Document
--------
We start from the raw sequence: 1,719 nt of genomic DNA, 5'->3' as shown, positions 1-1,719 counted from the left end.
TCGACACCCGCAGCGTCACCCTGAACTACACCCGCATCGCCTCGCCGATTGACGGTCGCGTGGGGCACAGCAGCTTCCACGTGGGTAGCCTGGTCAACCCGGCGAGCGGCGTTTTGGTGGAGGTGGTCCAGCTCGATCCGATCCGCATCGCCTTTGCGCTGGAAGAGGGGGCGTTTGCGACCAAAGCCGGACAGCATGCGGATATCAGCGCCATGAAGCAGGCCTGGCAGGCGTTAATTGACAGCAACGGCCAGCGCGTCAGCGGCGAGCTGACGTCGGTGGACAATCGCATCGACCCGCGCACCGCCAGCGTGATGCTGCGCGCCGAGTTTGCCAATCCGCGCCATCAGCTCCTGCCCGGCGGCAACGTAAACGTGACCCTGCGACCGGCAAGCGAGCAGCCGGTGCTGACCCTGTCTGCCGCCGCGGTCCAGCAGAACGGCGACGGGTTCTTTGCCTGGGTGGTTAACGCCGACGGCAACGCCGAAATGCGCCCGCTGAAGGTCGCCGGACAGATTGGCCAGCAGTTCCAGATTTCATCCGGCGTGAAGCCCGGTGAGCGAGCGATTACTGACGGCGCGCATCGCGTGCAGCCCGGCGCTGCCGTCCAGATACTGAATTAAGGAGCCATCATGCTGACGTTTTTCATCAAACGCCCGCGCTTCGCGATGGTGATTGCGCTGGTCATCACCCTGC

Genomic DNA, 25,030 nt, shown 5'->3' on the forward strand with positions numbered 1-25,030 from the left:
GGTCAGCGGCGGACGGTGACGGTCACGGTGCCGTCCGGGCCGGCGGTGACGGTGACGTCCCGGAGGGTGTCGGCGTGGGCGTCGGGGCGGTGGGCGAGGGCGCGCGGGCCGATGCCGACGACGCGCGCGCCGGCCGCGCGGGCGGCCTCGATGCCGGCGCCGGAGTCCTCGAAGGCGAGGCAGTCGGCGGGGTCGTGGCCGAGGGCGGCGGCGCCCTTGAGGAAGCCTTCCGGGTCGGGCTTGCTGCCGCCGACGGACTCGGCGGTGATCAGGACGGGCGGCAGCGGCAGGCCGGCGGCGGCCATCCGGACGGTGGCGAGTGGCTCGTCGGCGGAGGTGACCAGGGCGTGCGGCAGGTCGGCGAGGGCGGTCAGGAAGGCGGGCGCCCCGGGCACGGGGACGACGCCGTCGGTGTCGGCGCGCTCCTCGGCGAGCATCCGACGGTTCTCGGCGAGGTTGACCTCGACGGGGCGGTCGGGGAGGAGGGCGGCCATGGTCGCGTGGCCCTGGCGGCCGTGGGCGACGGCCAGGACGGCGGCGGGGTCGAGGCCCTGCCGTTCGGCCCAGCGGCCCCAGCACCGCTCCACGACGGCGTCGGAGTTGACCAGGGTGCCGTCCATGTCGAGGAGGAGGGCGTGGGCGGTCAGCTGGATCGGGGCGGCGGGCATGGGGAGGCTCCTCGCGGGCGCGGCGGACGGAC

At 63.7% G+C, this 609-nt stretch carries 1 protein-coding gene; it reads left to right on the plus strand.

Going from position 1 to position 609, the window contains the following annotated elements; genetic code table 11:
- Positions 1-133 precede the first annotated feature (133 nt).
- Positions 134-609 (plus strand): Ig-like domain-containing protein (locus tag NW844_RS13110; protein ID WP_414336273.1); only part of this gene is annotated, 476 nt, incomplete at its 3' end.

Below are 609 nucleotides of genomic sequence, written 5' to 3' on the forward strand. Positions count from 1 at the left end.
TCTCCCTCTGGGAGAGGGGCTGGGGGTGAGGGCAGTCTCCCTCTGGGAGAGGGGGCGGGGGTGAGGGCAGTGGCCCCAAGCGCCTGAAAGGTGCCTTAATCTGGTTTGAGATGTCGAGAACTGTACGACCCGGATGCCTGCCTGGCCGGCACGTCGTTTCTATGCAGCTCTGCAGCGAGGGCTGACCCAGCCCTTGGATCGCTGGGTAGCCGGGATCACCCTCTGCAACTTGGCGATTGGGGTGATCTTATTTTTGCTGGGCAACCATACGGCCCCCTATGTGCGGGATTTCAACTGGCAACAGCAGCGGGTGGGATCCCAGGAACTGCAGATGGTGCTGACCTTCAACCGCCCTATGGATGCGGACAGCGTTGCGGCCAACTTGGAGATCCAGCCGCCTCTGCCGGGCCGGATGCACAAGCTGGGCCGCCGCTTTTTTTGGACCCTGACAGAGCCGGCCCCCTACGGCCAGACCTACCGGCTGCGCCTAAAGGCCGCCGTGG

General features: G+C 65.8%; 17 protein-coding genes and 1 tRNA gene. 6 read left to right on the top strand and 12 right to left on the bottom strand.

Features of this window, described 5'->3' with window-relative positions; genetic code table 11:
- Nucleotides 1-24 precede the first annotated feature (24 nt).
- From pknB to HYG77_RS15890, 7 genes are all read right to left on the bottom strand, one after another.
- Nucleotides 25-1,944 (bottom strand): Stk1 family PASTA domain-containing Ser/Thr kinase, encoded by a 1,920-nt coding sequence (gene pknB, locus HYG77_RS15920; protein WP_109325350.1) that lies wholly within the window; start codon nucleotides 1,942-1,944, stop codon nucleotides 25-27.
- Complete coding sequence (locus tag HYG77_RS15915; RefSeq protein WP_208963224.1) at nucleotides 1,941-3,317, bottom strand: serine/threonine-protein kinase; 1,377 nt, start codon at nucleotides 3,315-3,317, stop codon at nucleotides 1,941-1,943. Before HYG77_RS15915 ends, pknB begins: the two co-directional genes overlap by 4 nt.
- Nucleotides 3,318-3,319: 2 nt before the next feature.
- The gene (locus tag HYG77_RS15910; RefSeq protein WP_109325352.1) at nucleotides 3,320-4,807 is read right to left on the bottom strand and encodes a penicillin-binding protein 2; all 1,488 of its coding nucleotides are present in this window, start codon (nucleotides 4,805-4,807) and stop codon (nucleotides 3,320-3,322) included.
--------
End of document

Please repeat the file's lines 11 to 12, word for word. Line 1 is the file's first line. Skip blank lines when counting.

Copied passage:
General features: G+C 65.8%; 17 protein-coding genes and 1 tRNA gene. 6 read left to right on the top strand and 12 right to left on the bottom strand.

Features of this window, described 5'->3' with window-relative positions; genetic code table 11: